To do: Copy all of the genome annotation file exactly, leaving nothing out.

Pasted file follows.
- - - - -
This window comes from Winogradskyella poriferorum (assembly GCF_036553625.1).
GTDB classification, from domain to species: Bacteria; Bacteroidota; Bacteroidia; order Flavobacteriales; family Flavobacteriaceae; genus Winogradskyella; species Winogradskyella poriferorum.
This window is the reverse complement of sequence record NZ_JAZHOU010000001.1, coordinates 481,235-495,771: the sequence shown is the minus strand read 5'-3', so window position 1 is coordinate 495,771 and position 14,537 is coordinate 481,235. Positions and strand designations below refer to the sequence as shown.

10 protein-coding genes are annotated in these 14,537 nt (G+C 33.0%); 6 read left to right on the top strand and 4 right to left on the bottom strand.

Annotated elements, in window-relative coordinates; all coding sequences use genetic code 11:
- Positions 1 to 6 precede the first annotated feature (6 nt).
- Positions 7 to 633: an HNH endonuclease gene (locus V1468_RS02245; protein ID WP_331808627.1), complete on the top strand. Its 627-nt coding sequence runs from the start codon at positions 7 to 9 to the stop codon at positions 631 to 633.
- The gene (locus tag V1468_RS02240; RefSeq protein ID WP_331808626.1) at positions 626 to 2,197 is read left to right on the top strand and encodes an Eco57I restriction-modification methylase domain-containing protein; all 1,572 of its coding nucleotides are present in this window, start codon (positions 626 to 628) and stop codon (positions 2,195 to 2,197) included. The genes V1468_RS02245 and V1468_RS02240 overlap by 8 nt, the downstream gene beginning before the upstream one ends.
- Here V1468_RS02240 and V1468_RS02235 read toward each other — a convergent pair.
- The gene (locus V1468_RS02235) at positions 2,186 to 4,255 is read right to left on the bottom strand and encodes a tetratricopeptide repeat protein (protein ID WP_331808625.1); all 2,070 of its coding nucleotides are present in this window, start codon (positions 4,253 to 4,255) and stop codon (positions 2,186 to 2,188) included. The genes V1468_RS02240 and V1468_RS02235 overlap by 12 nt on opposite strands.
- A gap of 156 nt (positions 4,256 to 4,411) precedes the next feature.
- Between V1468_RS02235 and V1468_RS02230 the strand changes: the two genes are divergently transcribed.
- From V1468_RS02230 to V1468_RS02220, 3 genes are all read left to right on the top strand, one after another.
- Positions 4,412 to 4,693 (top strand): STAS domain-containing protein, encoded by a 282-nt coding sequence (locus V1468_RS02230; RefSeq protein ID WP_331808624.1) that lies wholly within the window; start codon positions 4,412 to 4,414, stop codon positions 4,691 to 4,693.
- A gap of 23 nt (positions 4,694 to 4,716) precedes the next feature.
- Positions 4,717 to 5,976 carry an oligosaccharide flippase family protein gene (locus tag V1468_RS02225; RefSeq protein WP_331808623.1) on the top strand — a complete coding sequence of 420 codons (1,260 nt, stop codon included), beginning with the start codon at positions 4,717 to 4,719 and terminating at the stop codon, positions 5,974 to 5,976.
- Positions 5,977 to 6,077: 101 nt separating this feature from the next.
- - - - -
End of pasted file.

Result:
This window comes from Winogradskyella poriferorum (assembly GCF_036553625.1).
GTDB classification, from domain to species: Bacteria; Bacteroidota; Bacteroidia; order Flavobacteriales; family Flavobacteriaceae; genus Winogradskyella; species Winogradskyella poriferorum.
This window is the reverse complement of sequence record NZ_JAZHOU010000001.1, coordinates 481,235-495,771: the sequence shown is the minus strand read 5'-3', so window position 1 is coordinate 495,771 and position 14,537 is coordinate 481,235. Positions and strand designations below refer to the sequence as shown.

10 protein-coding genes are annotated in these 14,537 nt (G+C 33.0%); 6 read left to right on the top strand and 4 right to left on the bottom strand.

Annotated elements, in window-relative coordinates; all coding sequences use genetic code 11:
- Positions 1 to 6 precede the first annotated feature (6 nt).
- Positions 7 to 633: an HNH endonuclease gene (locus V1468_RS02245; protein ID WP_331808627.1), complete on the top strand. Its 627-nt coding sequence runs from the start codon at positions 7 to 9 to the stop codon at positions 631 to 633.
- The gene (locus tag V1468_RS02240; RefSeq protein ID WP_331808626.1) at positions 626 to 2,197 is read left to right on the top strand and encodes an Eco57I restriction-modification methylase domain-containing protein; all 1,572 of its coding nucleotides are present in this window, start codon (positions 626 to 628) and stop codon (positions 2,195 to 2,197) included. The genes V1468_RS02245 and V1468_RS02240 overlap by 8 nt, the downstream gene beginning before the upstream one ends.
- Here V1468_RS02240 and V1468_RS02235 read toward each other — a convergent pair.
- The gene (locus V1468_RS02235) at positions 2,186 to 4,255 is read right to left on the bottom strand and encodes a tetratricopeptide repeat protein (protein ID WP_331808625.1); all 2,070 of its coding nucleotides are present in this window, start codon (positions 4,253 to 4,255) and stop codon (positions 2,186 to 2,188) included. The genes V1468_RS02240 and V1468_RS02235 overlap by 12 nt on opposite strands.
- A gap of 156 nt (positions 4,256 to 4,411) precedes the next feature.
- Between V1468_RS02235 and V1468_RS02230 the strand changes: the two genes are divergently transcribed.
- From V1468_RS02230 to V1468_RS02220, 3 genes are all read left to right on the top strand, one after another.
- Positions 4,412 to 4,693 (top strand): STAS domain-containing protein, encoded by a 282-nt coding sequence (locus V1468_RS02230; RefSeq protein ID WP_331808624.1) that lies wholly within the window; start codon positions 4,412 to 4,414, stop codon positions 4,691 to 4,693.
- A gap of 23 nt (positions 4,694 to 4,716) precedes the next feature.
- Positions 4,717 to 5,976 carry an oligosaccharide flippase family protein gene (locus tag V1468_RS02225; RefSeq protein WP_331808623.1) on the top strand — a complete coding sequence of 420 codons (1,260 nt, stop codon included), beginning with the start codon at positions 4,717 to 4,719 and terminating at the stop codon, positions 5,974 to 5,976.
- Positions 5,977 to 6,077: 101 nt separating this feature from the next.